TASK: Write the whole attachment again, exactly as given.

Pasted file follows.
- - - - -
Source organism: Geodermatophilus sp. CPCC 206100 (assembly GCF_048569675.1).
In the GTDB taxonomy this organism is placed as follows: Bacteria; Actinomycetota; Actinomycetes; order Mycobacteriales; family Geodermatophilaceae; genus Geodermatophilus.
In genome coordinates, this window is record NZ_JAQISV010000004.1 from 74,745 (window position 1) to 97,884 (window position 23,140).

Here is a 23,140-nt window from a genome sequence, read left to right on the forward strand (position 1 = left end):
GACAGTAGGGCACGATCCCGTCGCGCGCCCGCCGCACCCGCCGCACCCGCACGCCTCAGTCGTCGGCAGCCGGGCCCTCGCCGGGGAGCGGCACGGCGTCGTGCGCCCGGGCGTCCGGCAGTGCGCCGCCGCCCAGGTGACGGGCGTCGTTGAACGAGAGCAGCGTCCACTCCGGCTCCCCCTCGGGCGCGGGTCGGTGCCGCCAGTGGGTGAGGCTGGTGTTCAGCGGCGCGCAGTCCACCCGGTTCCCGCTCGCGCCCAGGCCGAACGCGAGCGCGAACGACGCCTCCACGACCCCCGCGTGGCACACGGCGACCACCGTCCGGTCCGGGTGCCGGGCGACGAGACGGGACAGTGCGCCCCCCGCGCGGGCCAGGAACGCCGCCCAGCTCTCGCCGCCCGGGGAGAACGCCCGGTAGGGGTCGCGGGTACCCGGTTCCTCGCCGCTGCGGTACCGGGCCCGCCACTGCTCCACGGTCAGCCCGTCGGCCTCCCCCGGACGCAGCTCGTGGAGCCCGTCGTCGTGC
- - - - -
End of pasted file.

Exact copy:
Source organism: Geodermatophilus sp. CPCC 206100 (assembly GCF_048569675.1).
In the GTDB taxonomy this organism is placed as follows: Bacteria; Actinomycetota; Actinomycetes; order Mycobacteriales; family Geodermatophilaceae; genus Geodermatophilus.
In genome coordinates, this window is record NZ_JAQISV010000004.1 from 74,745 (window position 1) to 97,884 (window position 23,140).

Here is a 23,140-nt window from a genome sequence, read left to right on the forward strand (position 1 = left end):
GACAGTAGGGCACGATCCCGTCGCGCGCCCGCCGCACCCGCCGCACCCGCACGCCTCAGTCGTCGGCAGCCGGGCCCTCGCCGGGGAGCGGCACGGCGTCGTGCGCCCGGGCGTCCGGCAGTGCGCCGCCGCCCAGGTGACGGGCGTCGTTGAACGAGAGCAGCGTCCACTCCGGCTCCCCCTCGGGCGCGGGTCGGTGCCGCCAGTGGGTGAGGCTGGTGTTCAGCGGCGCGCAGTCCACCCGGTTCCCGCTCGCGCCCAGGCCGAACGCGAGCGCGAACGACGCCTCCACGACCCCCGCGTGGCACACGGCGACCACCGTCCGGTCCGGGTGCCGGGCGACGAGACGGGACAGTGCGCCCCCCGCGCGGGCCAGGAACGCCGCCCAGCTCTCGCCGCCCGGGGAGAACGCCCGGTAGGGGTCGCGGGTACCCGGTTCCTCGCCGCTGCGGTACCGGGCCCGCCACTGCTCCACGGTCAGCCCGTCGGCCTCCCCCGGACGCAGCTCGTGGAGCCCGTCGTCGTGC